Extreme Ownership: How U.S. Navy SEALs Lead & Win by Jocko Willink and Leif Babin
Extreme Ownership will make you a better leader. In it, Navy SEALs Willink and Babin discuss essential leadership lessons, including practicing extreme ownership, killing your ego, enforcing standards, simplifying, prioritizing, and executing.
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Extreme ownership is taking absolute responsibility for everything that impacts your or your team’s mission. This includes challenges, successes, failures, and everything in between. With extreme ownership, you can start solving problems and stop playing the blame game.
Believe, communicate, and listen
Leaders must have a resolute belief in the team’s mission. They must also communicate the strategy very clearly to subordinates and allow them to ask questions until they also believe in the mission and strategy. Finally, the leader needs to continue listening and supporting subordinates in order to maintain belief and ensure flawless execution.
Put ego and personal motivations to the side
Your ego and personal motivations must be subordinate to the mission. As a leader, your job is to ensure that the mission gets done, not to worry about how people perceive your work or making life as easy as possible for you. It takes real strength of character to put your ego to the side.
Simplify and clarify
Keep the mission as simple and clear as possible. Complexity causes confusion and makes execution more difficult. The simpler the strategy, the better.
Do you get out of bed?
“The test is not a complex one: when the alarm goes off, do you get up out of bed, or do you lie there in comfort and fall back to sleep? If you have the discipline to get out of bed, you win—you pass the test. If you are mentally weak for that moment and you let that weakness keep you in bed, you fail. Though it seems small, that weakness translates to more significant decisions. But if you exercise discipline, that too translates to more substantial elements of your life.”
To lead, you need to be disciplined. When you’re weak, you need to find strength. This starts with waking up on time. This small act signals the discipline that will flow through the rest of your day.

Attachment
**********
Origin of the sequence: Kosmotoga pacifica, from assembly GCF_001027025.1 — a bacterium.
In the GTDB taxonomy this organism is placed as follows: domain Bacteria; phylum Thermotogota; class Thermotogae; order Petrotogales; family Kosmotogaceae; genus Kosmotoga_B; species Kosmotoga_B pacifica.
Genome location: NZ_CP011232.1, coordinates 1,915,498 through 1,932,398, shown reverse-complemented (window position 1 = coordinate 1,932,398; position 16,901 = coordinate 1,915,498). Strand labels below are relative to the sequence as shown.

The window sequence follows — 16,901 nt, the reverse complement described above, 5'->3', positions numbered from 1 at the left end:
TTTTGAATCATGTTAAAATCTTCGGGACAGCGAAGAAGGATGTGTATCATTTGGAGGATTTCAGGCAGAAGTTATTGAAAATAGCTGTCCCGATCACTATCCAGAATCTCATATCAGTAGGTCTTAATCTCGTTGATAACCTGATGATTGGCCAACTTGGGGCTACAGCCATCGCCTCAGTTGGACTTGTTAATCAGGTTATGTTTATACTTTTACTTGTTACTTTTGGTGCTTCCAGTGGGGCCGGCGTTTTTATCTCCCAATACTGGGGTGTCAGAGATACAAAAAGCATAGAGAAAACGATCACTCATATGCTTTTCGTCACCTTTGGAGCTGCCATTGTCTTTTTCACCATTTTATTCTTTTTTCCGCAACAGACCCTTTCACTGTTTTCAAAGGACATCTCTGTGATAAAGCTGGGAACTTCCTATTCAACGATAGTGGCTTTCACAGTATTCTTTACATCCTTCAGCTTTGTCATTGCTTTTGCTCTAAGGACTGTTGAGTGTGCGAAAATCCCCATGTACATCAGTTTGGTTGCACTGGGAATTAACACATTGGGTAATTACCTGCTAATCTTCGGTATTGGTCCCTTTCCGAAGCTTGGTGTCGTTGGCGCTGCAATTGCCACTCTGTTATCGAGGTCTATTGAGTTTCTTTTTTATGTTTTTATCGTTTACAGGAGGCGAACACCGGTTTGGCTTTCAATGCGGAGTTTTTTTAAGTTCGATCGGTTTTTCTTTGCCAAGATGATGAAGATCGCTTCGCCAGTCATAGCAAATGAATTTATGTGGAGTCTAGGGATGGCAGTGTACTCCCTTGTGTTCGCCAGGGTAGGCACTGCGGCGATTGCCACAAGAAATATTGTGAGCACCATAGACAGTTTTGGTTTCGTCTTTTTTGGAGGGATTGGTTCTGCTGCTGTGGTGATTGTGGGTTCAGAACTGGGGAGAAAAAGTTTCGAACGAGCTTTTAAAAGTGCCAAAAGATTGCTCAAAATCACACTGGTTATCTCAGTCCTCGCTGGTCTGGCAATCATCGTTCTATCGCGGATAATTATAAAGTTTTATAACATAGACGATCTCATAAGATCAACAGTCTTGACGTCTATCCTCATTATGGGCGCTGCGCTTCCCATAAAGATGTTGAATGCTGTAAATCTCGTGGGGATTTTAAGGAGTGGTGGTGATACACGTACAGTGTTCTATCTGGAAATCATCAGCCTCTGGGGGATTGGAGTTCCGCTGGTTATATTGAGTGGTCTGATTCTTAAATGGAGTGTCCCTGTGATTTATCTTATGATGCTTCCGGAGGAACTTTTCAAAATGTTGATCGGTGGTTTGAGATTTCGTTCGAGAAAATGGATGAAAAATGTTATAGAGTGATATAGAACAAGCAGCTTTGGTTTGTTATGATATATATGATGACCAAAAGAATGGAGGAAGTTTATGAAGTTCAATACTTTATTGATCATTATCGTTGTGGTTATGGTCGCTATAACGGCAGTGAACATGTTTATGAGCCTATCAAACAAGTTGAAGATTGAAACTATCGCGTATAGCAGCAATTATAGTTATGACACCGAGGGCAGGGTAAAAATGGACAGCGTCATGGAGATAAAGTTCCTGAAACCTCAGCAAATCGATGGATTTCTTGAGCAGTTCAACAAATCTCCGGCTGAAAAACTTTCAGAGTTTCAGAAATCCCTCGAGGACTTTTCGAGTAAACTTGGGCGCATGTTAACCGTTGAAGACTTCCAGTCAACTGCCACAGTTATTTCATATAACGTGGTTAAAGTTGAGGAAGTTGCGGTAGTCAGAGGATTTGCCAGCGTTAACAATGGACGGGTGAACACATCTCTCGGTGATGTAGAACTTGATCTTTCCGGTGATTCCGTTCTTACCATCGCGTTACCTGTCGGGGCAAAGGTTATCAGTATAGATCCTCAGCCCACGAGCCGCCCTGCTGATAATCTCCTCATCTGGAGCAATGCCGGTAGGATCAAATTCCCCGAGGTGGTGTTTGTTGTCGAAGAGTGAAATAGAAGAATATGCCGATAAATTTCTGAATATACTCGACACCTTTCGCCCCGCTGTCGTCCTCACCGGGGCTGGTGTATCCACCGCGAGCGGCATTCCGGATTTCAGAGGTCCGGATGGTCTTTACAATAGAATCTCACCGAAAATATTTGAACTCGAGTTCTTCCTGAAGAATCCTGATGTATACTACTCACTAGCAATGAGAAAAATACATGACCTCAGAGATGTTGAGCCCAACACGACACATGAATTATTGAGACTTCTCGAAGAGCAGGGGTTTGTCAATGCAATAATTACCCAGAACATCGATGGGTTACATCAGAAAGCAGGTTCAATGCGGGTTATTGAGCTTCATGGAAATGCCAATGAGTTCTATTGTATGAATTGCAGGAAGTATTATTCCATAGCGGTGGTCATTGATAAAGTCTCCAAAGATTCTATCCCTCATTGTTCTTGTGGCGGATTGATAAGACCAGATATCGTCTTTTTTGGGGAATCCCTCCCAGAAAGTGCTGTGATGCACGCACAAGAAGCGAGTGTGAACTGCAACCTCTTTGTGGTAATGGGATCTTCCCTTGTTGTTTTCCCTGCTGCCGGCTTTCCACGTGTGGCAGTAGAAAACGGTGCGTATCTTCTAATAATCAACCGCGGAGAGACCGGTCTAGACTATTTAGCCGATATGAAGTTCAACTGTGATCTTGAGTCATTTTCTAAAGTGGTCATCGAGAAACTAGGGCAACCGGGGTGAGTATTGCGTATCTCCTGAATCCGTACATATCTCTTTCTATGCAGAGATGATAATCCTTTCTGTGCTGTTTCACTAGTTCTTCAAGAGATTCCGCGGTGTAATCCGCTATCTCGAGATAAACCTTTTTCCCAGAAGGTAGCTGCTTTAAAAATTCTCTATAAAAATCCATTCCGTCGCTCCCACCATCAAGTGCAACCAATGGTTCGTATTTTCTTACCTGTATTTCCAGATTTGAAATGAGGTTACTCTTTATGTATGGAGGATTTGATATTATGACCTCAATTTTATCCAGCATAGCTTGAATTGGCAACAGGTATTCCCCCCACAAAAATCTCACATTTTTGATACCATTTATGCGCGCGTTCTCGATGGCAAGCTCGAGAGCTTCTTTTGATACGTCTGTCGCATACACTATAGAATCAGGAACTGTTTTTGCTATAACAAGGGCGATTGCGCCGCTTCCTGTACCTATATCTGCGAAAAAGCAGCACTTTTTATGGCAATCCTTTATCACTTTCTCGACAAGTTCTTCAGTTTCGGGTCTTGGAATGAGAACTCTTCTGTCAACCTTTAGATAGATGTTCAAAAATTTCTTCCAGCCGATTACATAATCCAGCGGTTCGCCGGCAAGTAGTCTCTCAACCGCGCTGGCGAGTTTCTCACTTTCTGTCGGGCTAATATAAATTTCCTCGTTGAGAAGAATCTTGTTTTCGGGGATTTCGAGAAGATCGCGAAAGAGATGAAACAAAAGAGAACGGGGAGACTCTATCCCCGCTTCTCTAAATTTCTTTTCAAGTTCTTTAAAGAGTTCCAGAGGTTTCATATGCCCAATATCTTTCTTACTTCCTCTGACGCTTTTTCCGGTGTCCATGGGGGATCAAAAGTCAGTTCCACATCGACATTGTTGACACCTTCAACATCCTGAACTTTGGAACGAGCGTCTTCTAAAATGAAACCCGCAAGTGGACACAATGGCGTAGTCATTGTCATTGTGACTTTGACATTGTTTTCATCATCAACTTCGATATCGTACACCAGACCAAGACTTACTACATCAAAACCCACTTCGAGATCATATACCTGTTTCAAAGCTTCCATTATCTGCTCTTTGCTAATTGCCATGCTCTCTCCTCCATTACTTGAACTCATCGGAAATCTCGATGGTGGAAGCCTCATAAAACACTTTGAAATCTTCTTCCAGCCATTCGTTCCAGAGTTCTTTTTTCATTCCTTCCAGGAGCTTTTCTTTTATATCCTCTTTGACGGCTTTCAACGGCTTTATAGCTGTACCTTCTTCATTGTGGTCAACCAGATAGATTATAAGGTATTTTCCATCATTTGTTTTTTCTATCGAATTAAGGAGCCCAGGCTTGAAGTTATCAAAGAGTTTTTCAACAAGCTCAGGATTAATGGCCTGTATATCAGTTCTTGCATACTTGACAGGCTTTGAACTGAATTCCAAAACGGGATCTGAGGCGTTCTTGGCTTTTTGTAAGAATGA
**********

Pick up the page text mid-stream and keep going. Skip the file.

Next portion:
Work as a team
To achieve a mission requires multiple teams to work hand-in-hand. Do not fall into the trap of working as separate units on the same mission. Work as one team on one mission.
“When setting expectations, no matter what has been said or written, if substandard performance is accepted and no one is held accountable—if there are no consequences—that poor performance becomes the new standard.”
When you accept poor performance, it becomes the standard. While it may be difficult to communicate standards, it’s absolutely necessary. In the long-run, the team will fall into a pattern of poor performance if you don’t.
Prioritize, execute, and stay flexible
Define the vital few things that matter, and get to work. Situations or needs may change, so stay nimble. But always keep your eye on the priorities that you’re working on. Losing sight of those priorities will lead you to expend energy in directions that don’t serve the mission.
“Discipline equals freedom.”
“It’s not what you preach, it’s what you tolerate.”
“Prioritize your problems and take care of them one at a time, the highest priority first. Don’t try to do everything at once or you won’t be successful.” I explained how a leader who tries to take on too many problems simultaneously will likely fail at them all.”
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